Capital Region veteran recounts pain, destruction of attack on Pearl Harbor

TROY, N.Y. (NEWS10) – A Troy man recounted seeing the pain and destruction on Pearl Harbor on the 74th anniversary of the attack.

Monday marks 74 years since the attack that led Pres. Franklin Roosevelt to call December 7 “a day which will live on in infamy.”

On December 7, 1941, Japan’s Navy and air force launched a surprise attack on Pearl Harbor, Hawaii. Their target was the United States Navy’s Pacific fleet.

More than 2,400 Americans were killed, half the U.S. fleet was lost, and all eight battleships were damaged or destroyed. Congress immediately declared war on Japan, and Nazi Germany then declared war on the United States, which put the nation in World War II.

December 7 is an especially hard day for a 93-year-old man from Troy. He was there the day Japan attacked Pearl Harbor.

“I’ll tell you it was a terrible day,” Charles Sontheimer said.

Sontheimer doesn’t have to study the history books. He was a 19-year-old in the Army in the hospital in Pearl Harbor on that fateful day in 1941.

“I was in the bathroom shaving, and I heard this bomb go off – the first one, first plane in,” he said. “Somebody hollered out, ‘The navy is practicing again!’ and I hollered back, ‘The navy don’t practice on Sunday night.’ I says, ‘That’s the Japs.’”

Sontheimer was right. The Japanese attacked, the ships sank, and the wounded poured in.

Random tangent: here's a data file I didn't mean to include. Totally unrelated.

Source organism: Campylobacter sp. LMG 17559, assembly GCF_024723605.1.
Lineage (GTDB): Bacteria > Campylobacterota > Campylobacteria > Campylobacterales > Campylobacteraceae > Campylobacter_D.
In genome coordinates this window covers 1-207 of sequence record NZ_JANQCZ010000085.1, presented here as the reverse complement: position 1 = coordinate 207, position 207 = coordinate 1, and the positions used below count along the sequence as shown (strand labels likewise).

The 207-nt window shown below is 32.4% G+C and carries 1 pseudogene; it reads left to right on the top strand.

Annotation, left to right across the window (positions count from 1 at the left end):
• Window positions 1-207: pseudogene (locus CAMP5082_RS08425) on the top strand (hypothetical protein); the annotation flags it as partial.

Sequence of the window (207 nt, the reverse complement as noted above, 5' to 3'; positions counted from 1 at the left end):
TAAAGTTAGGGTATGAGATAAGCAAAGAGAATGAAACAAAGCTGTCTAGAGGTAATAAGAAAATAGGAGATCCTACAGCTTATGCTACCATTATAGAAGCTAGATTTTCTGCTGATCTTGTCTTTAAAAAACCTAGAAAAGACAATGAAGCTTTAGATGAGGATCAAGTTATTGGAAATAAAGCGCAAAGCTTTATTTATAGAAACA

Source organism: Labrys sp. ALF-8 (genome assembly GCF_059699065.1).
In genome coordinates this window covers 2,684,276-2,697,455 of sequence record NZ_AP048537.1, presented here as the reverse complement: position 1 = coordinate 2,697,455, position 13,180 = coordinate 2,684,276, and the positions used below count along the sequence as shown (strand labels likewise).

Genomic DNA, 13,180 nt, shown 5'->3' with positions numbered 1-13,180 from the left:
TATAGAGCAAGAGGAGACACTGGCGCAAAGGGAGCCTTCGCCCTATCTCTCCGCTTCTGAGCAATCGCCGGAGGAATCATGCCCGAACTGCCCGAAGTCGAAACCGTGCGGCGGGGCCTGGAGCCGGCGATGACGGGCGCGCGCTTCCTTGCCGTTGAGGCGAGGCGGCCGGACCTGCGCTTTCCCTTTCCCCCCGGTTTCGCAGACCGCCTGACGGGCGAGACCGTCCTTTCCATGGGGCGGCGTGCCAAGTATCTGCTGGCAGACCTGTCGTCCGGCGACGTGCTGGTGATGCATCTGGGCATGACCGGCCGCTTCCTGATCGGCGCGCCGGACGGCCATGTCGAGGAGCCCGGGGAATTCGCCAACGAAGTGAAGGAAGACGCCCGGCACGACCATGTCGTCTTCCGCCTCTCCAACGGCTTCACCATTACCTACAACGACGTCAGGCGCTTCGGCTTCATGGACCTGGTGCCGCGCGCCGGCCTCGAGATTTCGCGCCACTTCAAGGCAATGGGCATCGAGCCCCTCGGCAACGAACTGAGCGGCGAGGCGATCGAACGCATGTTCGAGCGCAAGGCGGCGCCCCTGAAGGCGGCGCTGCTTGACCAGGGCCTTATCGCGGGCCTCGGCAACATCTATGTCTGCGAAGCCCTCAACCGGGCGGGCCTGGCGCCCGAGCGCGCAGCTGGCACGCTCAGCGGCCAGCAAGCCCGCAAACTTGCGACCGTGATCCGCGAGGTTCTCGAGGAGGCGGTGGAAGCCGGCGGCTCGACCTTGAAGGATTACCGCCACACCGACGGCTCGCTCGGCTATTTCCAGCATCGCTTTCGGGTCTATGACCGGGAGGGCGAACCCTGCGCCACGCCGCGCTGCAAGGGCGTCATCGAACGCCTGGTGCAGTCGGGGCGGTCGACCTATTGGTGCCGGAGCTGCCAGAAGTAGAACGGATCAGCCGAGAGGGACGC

“Maybe in about two hours after they started, they started bringing the wounded in the hospital, oh God,” he recalled. “I don’t wanna see that again. Mangled bodies. I’d never seen such a thing.”

The hardest part was having to watch the attack and be powerless to help.

“So I was up eye level with the pilots,” he said. “They were flying this way across my vision.”

“I could see ‘em setting up there,” he continued. “If I only had my rifle, I coulda picked ‘em off one at a time. All I had were [my hands].”

After the war, Sontheimer’s hands layed brick for 50 years building some of the most prominent structures in the Capital Region. He married, had kids, and has lived a life full of love. But that includes a memory that still haunts him.

“I never wanna see that again,” he said. “I still have dreams about it sometimes. No, you never forget it.”

Sontheimer grew up in Watervliet and got a fake birth certificate so he could join the Army at 17.

After WWII, he helped build Troy High School and many of the banks seen in the area. Today, he lives a quiet, humble life in Troy not realizing he’s a hero.

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